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Do we really want to go cashless?

By Mal Fletcher - posted Monday, 10 October 2016


Is cash on its last legs? Are we on an irreversible and irresistible march toward a fully cashless society?

According to a new study, 44 percent of British people say that they would stop using cash altogether if cards were accepted everywhere.

Perhaps not surprisingly, given their digital engagement almost from birth, 62 percent of those aged 25-34 say that they would pay only by card if they could.

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The study was conducted by MasterCard and it comes on the back of an announcement from The UK Cards Association that contactless payments grew in this country by 10 percent in January. For the first time, they hit the £2 billion mark in July, up from £1.5 billion in March.

According to the Association, contactless options are driving the growth in card-based payments.

Although cashlessness is in some respects a very attractive option, offering faster transactions and less time-wasting at teller machines, we might want to pause for reflection before embracing a world without hard currencies.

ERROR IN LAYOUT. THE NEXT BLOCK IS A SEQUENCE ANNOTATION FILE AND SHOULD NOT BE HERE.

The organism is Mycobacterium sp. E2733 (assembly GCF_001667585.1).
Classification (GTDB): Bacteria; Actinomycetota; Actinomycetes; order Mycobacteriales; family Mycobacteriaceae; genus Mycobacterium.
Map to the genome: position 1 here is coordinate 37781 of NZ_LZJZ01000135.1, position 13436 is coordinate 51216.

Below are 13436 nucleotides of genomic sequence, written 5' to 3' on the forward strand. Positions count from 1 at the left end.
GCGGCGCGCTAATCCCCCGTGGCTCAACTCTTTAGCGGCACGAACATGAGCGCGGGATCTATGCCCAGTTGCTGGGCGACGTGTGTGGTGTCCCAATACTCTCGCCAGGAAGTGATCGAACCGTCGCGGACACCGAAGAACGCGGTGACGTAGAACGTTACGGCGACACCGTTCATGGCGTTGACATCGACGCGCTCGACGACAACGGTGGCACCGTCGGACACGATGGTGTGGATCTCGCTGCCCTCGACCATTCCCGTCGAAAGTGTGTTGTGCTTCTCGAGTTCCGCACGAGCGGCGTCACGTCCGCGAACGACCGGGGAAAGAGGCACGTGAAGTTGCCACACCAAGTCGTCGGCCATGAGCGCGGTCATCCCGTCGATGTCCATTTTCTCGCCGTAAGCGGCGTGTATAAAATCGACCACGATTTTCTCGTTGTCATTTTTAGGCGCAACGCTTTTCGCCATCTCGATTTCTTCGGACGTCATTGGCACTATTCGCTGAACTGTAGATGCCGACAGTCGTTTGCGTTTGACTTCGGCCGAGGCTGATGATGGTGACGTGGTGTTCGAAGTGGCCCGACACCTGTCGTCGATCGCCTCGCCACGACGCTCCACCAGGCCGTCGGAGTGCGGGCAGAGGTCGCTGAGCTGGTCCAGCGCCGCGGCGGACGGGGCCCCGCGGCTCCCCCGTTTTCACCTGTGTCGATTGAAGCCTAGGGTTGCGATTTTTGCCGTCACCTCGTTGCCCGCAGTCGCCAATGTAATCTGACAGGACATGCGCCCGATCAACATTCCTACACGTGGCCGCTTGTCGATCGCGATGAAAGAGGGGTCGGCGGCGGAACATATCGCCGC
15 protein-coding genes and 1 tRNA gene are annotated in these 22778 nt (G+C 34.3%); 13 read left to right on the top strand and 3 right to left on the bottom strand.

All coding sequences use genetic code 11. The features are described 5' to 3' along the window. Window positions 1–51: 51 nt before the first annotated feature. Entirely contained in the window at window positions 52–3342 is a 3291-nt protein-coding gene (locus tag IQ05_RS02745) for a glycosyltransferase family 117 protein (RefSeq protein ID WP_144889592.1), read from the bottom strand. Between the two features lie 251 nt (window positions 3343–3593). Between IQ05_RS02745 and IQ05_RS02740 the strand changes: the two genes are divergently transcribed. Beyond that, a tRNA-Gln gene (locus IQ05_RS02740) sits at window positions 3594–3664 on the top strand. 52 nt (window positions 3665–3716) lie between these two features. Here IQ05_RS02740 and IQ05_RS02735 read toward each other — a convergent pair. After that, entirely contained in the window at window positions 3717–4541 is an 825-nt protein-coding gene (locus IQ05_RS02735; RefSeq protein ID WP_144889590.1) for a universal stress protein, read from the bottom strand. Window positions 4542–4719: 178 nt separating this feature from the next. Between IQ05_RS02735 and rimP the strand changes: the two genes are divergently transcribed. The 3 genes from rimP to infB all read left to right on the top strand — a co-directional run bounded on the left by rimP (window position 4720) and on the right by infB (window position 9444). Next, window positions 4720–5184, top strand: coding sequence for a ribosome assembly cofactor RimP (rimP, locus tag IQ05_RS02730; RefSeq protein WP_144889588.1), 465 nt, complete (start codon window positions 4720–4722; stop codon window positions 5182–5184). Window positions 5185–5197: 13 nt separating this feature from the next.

A fully cashless society would arguably boost debt, because by removing the substantiality of physical money, we would further divorce spending from forethought.

Even the most financially careful among us will surely admit to the impact of ubiquitous modern marketing and the temptation toward impulse buying on our spending patterns.

A wad of cash grows less weighty as we spend, which means we have a ready reminder of our liquidity. A credit or debit card does not change weight as we use it, making it easier for us to forget ourselves and cast off restraint.

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Binary currencies such as Bitcoin - or subcutaneous payment chips, which some now advocate as a serious alternative to cash - take this one step further. They remove entirely any physical contact with our money.

Removing physicality and weight further encourages people to spend without forethought, raising the prospect of higher personal debt. The growing number of debt-relief charities, not to mention payday loan companies, attests to the fact this is already a problem.

Some proponents of cashlessness argue that using cash increases the likelihood of theft and fraud. In fact, reverting to purely digital transactions makes it easier for fraudsters to hijack valuable pin-codes and other personal information.

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This article was first published on 2020Plus.net.



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About the Author

Mal Fletcher is a media social futurist and commentator, keynote speaker, author, business leadership consultant and broadcaster currently based in London. He holds joint Australian and British citizenship.

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